The Optimal Office: does ping pong really influence workplace productivity?

Over the last 20 years there has been a movement, primarily driven out of Silicon Valley, to make workplaces fun and inspiring. Nap pods, Fußball and ping pong tables are just some of the perks companies have implemented to try and elevate the office space.

Although these quirky assets can lift the mood, their long-term impact on employees is questionable. In fact, in our recent Economy of People study we’ve seen a shift in what really drives productivity in the workplace, and for the most part, perks such as these are not high on the employee agenda.

In fact, our research found that an overwhelming number of workers (89%) believe that light, temperature and noise make the biggest improvements to productivity in the workplace. This isn’t surprising with millennials now ingrained in the global workforce and Gen Z embarking on the first stage of their careers. It’s predicted that by 2020, millennials, now aged between 21 and 35, will make up 35 per cent of the global workforce while ‘Generation Z’, aged 20 and younger, will make up 24 per cent. It’s the behaviours and attitudes of these multigenerational cohorts that are fundamentally changing the way people think about the workplace.

Today we are seeing flexible working, hot-desking, collaborative working spaces and professional development driving business discussions around recruitment and retention. And for employees, it’s these assets that are most desired when it comes to making career choices.

This is only positive. Our nationwide study, in association with Oxford Economics, estimated the overall economic value of organisations developing optimal offices, is worth an incredible £36.8 billion in untapped GDP in the UK and Ireland. With today’s employees demanding progression over ping pong, businesses that choose to adapt will benefit economically, as well as contributing to the growth of the wider economy.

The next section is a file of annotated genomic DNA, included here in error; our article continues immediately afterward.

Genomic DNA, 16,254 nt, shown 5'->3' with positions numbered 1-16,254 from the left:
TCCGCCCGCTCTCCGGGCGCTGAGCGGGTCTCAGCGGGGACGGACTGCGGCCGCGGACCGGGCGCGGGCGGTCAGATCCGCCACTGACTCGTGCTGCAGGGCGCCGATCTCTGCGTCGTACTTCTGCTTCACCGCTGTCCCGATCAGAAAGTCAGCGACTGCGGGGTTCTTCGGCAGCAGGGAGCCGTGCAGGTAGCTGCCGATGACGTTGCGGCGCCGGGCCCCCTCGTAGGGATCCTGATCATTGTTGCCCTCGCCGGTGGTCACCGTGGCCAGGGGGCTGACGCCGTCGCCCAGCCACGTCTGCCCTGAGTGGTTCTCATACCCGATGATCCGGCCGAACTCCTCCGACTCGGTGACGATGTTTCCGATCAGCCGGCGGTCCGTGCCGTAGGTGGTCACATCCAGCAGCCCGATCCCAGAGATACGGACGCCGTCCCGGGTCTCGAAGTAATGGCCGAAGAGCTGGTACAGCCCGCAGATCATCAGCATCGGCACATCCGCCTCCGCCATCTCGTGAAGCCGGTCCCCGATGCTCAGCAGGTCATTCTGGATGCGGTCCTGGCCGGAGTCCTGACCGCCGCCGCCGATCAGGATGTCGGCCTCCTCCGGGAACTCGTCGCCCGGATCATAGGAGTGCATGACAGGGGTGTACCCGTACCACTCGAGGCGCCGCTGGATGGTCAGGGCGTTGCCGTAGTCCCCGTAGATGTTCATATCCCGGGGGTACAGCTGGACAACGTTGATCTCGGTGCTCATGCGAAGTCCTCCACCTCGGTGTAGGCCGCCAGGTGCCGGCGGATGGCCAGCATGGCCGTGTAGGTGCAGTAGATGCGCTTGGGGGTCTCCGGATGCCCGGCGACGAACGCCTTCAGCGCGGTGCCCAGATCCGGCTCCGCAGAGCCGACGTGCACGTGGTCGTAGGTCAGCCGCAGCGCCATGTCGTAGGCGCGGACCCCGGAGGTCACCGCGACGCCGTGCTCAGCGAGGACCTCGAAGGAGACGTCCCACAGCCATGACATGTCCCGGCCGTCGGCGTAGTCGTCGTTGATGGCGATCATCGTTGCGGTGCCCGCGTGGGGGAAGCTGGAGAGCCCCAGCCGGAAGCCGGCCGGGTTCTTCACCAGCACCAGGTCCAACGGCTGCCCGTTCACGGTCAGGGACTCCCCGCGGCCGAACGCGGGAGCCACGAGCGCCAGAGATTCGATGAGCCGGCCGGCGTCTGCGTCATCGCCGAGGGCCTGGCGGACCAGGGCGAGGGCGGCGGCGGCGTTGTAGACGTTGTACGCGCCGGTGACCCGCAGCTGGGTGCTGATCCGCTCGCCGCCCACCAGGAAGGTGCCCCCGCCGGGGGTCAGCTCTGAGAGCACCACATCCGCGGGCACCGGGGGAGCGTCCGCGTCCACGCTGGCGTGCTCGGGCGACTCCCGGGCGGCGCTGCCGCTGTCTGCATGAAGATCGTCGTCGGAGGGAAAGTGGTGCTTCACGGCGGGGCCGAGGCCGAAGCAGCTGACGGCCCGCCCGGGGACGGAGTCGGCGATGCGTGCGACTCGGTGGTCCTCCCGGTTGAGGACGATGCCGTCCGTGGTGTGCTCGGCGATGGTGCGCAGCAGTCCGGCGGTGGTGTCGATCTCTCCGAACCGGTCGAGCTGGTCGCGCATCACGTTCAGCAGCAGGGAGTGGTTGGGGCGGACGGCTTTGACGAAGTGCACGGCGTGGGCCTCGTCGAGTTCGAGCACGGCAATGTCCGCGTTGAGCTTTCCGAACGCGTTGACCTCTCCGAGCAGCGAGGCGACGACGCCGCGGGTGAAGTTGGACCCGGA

So, in moving away from ‘gimmicky’ office environments, what can organisations do to ensure they provide the optimum office environment?

Closely evaluate employee demographics to understand their unique needs 

Older generations are more likely to prefer working in other locations than the office. Our research found that a third of employees over the age of 53 typically work away from the office, while a younger workforce values a fixed office location and close proximity to transport links as important drivers of productivity.

Understand flexible working is more complex than simply working from home

Employees believe they could be more productive when working remotely but need the right tools and technology to do so. Our research found that 93% of respondents said they were most productive in a fixed office location. However, given the right tools and technology, 78% of employees believe they could be more productive when working remotely.

Make consistent investments in office environment, however large or small

The office environment and personal workspace can directly influence employee performance, productivity and even attitude towards work. Small improvements to the office environments can make a big difference to employees, proving that consistent investment is critical.

Don’t underestimate the importance of personal workspace and operating procedures 

Whilst 85% of employees sited their workstation could make the biggest improvement to productivity, only 64% of executives believed this to be true.

Whilst ping pong might seem great in theory, employees today clearly value atmospheres that are structured, organised and complete with personal space to allow them to perform and be productive.

Chas Moloney
Chas Moloney
chas.moloney@ricoh.co.uk

Marketing Director Ricoh UK

Read all articles by Chas Moloney